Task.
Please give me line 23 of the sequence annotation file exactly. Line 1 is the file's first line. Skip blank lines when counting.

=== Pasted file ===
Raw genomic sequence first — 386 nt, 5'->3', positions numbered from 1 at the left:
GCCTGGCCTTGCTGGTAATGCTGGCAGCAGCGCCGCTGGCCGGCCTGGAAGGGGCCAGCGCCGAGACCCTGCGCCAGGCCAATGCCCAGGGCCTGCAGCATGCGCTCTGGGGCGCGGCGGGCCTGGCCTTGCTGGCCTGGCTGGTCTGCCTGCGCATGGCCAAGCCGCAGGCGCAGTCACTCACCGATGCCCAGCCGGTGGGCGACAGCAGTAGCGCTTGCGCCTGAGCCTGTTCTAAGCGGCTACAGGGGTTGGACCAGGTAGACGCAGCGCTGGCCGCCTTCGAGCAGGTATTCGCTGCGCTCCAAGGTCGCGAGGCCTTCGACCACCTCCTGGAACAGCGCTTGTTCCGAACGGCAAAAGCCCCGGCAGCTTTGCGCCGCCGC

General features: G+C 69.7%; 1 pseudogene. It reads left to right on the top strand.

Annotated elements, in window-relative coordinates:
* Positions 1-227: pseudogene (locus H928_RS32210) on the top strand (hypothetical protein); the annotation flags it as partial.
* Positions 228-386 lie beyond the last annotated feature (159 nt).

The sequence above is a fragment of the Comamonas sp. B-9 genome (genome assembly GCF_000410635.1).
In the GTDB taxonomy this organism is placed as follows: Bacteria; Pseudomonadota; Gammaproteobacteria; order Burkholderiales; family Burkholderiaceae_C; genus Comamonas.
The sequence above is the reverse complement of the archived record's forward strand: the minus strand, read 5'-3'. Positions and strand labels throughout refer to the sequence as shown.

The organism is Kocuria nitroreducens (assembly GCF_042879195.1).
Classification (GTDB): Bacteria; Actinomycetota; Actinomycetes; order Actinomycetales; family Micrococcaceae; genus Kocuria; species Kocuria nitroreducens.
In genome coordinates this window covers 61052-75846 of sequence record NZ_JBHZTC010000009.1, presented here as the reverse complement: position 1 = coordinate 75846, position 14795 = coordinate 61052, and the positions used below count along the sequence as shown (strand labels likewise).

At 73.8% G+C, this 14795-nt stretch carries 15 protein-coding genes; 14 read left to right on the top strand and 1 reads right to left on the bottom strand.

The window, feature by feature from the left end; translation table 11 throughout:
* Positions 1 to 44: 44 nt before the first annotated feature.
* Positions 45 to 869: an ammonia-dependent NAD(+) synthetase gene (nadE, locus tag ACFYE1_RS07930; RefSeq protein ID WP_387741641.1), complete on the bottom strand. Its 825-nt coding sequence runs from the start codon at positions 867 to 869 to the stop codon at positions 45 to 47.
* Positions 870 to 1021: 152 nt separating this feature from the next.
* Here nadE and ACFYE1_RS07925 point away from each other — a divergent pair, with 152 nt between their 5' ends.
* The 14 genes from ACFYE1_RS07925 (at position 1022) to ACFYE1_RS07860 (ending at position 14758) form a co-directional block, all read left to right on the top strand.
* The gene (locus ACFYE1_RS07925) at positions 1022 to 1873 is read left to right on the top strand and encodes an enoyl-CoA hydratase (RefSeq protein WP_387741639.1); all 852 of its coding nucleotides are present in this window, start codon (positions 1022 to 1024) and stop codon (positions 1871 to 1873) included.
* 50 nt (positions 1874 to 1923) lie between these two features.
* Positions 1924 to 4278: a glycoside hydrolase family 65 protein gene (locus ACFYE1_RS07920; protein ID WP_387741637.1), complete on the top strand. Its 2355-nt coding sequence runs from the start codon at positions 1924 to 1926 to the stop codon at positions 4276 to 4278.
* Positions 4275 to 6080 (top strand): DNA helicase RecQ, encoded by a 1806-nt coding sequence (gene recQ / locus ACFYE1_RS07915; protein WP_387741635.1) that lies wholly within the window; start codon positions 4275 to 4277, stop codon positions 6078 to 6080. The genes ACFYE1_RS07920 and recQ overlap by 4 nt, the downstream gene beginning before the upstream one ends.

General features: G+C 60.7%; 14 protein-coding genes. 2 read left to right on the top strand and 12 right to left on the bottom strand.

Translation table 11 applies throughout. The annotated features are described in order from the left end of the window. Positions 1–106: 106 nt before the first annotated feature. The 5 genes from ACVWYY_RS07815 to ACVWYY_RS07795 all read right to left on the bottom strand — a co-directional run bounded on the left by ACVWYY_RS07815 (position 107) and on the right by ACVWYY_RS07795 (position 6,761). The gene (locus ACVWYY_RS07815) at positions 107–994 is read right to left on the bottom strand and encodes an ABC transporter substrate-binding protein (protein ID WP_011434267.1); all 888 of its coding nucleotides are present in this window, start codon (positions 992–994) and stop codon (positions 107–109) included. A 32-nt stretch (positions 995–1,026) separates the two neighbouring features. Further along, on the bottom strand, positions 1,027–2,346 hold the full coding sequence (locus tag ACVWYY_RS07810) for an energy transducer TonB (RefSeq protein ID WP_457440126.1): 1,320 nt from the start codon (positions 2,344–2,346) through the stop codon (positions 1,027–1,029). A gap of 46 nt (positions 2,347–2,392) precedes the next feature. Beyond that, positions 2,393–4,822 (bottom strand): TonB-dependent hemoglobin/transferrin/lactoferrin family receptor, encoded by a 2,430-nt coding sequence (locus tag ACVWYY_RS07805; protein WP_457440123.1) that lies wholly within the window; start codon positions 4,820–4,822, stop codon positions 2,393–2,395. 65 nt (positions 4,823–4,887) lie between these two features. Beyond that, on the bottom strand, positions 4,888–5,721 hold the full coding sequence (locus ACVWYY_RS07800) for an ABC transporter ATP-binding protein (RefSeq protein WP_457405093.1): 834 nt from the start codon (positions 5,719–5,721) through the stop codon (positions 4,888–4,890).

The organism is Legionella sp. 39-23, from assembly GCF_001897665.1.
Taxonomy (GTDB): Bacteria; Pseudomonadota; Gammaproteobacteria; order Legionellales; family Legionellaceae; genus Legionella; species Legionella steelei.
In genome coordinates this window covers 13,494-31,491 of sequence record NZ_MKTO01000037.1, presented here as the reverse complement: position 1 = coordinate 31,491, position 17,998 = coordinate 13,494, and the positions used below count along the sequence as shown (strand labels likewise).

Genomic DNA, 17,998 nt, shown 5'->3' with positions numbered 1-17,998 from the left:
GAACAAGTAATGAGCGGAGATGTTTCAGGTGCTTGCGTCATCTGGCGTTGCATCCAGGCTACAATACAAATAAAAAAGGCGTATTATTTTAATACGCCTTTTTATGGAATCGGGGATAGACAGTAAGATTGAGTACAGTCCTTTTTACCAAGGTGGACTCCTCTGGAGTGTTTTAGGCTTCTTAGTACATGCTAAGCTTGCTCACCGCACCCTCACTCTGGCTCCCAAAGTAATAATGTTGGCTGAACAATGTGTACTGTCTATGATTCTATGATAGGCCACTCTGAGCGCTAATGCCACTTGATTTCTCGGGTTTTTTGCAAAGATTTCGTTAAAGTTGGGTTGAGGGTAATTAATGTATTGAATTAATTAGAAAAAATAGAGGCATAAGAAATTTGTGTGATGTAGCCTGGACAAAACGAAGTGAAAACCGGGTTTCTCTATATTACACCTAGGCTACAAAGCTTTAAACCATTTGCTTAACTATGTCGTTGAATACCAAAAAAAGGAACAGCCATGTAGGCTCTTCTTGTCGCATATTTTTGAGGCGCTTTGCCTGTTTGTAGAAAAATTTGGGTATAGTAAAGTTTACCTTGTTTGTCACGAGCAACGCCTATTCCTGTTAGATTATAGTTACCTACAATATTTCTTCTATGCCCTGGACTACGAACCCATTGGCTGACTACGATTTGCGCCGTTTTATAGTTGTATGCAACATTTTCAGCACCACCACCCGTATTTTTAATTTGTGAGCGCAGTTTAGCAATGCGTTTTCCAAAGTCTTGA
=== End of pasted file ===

* Positions 4275 to 6080 (top strand): DNA helicase RecQ, encoded by a 1806-nt coding sequence (gene recQ / locus ACFYE1_RS07915; protein WP_387741635.1) that lies wholly within the window; start codon positions 4275 to 4277, stop codon positions 6078 to 6080. The genes ACFYE1_RS07920 and recQ overlap by 4 nt, the downstream gene beginning before the upstream one ends.